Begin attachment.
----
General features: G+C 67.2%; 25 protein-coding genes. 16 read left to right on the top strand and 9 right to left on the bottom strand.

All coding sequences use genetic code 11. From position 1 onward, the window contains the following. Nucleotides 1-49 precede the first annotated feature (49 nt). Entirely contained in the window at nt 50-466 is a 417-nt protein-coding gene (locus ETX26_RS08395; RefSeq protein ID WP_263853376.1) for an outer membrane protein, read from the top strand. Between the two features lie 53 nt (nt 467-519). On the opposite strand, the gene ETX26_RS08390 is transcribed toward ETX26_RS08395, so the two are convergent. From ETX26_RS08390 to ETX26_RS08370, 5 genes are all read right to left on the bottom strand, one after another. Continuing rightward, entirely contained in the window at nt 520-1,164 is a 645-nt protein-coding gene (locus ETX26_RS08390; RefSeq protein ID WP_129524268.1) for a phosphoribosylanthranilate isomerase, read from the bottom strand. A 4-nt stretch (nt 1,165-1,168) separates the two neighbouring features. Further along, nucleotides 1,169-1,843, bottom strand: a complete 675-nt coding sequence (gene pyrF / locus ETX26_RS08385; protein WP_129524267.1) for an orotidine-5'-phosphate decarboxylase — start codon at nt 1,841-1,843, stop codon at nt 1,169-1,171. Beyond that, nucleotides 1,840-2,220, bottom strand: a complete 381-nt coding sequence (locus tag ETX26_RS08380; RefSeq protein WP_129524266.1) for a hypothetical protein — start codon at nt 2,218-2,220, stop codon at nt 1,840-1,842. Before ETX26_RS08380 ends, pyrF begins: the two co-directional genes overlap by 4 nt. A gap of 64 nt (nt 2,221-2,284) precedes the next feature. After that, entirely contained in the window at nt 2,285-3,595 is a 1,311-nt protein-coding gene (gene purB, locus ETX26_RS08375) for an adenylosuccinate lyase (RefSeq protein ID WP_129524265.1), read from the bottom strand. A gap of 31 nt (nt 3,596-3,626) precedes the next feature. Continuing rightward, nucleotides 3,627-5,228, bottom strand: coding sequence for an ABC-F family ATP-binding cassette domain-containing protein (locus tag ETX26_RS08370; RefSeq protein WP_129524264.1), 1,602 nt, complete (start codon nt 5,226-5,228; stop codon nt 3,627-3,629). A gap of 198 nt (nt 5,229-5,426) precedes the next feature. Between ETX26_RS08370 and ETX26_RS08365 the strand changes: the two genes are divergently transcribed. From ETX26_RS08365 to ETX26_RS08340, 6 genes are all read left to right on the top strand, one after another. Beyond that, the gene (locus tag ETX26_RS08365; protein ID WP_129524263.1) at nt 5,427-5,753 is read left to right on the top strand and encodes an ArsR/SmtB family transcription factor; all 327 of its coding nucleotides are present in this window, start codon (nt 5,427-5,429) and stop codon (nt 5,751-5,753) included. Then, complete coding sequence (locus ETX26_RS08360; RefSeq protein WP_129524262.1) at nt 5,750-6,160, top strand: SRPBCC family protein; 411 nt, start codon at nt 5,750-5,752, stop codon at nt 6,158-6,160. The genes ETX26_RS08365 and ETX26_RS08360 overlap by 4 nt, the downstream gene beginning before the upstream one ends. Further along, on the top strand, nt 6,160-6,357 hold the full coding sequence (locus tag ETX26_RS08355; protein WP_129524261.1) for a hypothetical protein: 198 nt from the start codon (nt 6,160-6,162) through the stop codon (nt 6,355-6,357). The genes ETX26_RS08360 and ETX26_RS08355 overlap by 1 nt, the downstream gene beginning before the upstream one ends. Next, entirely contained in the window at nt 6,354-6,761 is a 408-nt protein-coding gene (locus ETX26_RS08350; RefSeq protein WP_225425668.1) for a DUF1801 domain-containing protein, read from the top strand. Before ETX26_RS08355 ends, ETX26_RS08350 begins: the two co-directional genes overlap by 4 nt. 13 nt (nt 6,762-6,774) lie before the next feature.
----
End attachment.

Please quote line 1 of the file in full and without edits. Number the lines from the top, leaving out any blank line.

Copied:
General features: G+C 67.2%; 25 protein-coding genes. 16 read left to right on the top strand and 9 right to left on the bottom strand.